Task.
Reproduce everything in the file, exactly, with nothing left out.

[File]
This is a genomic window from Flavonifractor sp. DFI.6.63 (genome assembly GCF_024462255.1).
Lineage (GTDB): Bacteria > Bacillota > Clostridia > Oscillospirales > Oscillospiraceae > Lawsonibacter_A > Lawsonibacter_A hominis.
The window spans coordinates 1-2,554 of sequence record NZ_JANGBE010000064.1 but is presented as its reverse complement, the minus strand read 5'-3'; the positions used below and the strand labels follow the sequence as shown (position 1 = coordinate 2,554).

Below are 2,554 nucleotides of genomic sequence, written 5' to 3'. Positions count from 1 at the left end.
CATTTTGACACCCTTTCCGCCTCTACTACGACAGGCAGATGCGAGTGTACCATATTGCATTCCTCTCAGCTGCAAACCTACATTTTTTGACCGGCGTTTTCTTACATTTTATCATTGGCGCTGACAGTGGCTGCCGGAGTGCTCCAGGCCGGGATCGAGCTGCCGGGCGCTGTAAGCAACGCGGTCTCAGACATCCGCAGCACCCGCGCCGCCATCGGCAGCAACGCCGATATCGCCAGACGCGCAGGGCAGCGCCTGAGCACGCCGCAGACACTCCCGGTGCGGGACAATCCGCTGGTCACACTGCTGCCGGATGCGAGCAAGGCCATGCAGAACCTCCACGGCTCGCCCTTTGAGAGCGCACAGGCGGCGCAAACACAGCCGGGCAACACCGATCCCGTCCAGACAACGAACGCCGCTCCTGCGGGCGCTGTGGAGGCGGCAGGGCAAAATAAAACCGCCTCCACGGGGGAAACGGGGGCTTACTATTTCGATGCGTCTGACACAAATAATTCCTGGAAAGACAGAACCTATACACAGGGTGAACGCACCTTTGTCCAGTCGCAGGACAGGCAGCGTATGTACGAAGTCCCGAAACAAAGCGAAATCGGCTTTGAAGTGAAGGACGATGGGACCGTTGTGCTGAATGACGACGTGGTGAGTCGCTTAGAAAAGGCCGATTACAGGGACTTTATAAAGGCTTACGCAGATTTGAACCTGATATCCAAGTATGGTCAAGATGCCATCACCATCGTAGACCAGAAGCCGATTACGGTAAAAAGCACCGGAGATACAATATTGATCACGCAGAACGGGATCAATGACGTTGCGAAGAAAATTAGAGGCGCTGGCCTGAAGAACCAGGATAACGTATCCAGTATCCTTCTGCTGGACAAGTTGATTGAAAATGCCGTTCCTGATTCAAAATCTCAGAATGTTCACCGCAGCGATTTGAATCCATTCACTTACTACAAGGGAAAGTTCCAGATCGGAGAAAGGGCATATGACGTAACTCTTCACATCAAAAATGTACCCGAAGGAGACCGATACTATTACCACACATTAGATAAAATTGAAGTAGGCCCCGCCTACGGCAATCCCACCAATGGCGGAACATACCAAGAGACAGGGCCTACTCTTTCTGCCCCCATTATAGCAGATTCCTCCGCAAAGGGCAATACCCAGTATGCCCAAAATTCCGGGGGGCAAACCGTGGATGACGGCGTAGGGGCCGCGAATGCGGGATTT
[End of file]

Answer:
This is a genomic window from Flavonifractor sp. DFI.6.63 (genome assembly GCF_024462255.1).
Lineage (GTDB): Bacteria > Bacillota > Clostridia > Oscillospirales > Oscillospiraceae > Lawsonibacter_A > Lawsonibacter_A hominis.
The window spans coordinates 1-2,554 of sequence record NZ_JANGBE010000064.1 but is presented as its reverse complement, the minus strand read 5'-3'; the positions used below and the strand labels follow the sequence as shown (position 1 = coordinate 2,554).

Below are 2,554 nucleotides of genomic sequence, written 5' to 3'. Positions count from 1 at the left end.
CATTTTGACACCCTTTCCGCCTCTACTACGACAGGCAGATGCGAGTGTACCATATTGCATTCCTCTCAGCTGCAAACCTACATTTTTTGACCGGCGTTTTCTTACATTTTATCATTGGCGCTGACAGTGGCTGCCGGAGTGCTCCAGGCCGGGATCGAGCTGCCGGGCGCTGTAAGCAACGCGGTCTCAGACATCCGCAGCACCCGCGCCGCCATCGGCAGCAACGCCGATATCGCCAGACGCGCAGGGCAGCGCCTGAGCACGCCGCAGACACTCCCGGTGCGGGACAATCCGCTGGTCACACTGCTGCCGGATGCGAGCAAGGCCATGCAGAACCTCCACGGCTCGCCCTTTGAGAGCGCACAGGCGGCGCAAACACAGCCGGGCAACACCGATCCCGTCCAGACAACGAACGCCGCTCCTGCGGGCGCTGTGGAGGCGGCAGGGCAAAATAAAACCGCCTCCACGGGGGAAACGGGGGCTTACTATTTCGATGCGTCTGACACAAATAATTCCTGGAAAGACAGAACCTATACACAGGGTGAACGCACCTTTGTCCAGTCGCAGGACAGGCAGCGTATGTACGAAGTCCCGAAACAAAGCGAAATCGGCTTTGAAGTGAAGGACGATGGGACCGTTGTGCTGAATGACGACGTGGTGAGTCGCTTAGAAAAGGCCGATTACAGGGACTTTATAAAGGCTTACGCAGATTTGAACCTGATATCCAAGTATGGTCAAGATGCCATCACCATCGTAGACCAGAAGCCGATTACGGTAAAAAGCACCGGAGATACAATATTGATCACGCAGAACGGGATCAATGACGTTGCGAAGAAAATTAGAGGCGCTGGCCTGAAGAACCAGGATAACGTATCCAGTATCCTTCTGCTGGACAAGTTGATTGAAAATGCCGTTCCTGATTCAAAATCTCAGAATGTTCACCGCAGCGATTTGAATCCATTCACTTACTACAAGGGAAAGTTCCAGATCGGAGAAAGGGCATATGACGTAACTCTTCACATCAAAAATGTACCCGAAGGAGACCGATACTATTACCACACATTAGATAAAATTGAAGTAGGCCCCGCCTACGGCAATCCCACCAATGGCGGAACATACCAAGAGACAGGGCCTACTCTTTCTGCCCCCATTATAGCAGATTCCTCCGCAAAGGGCAATACCCAGTATGCCCAAAATTCCGGGGGGCAAACCGTGGATGACGGCGTAGGGGCCGCGAATGCGGGATTT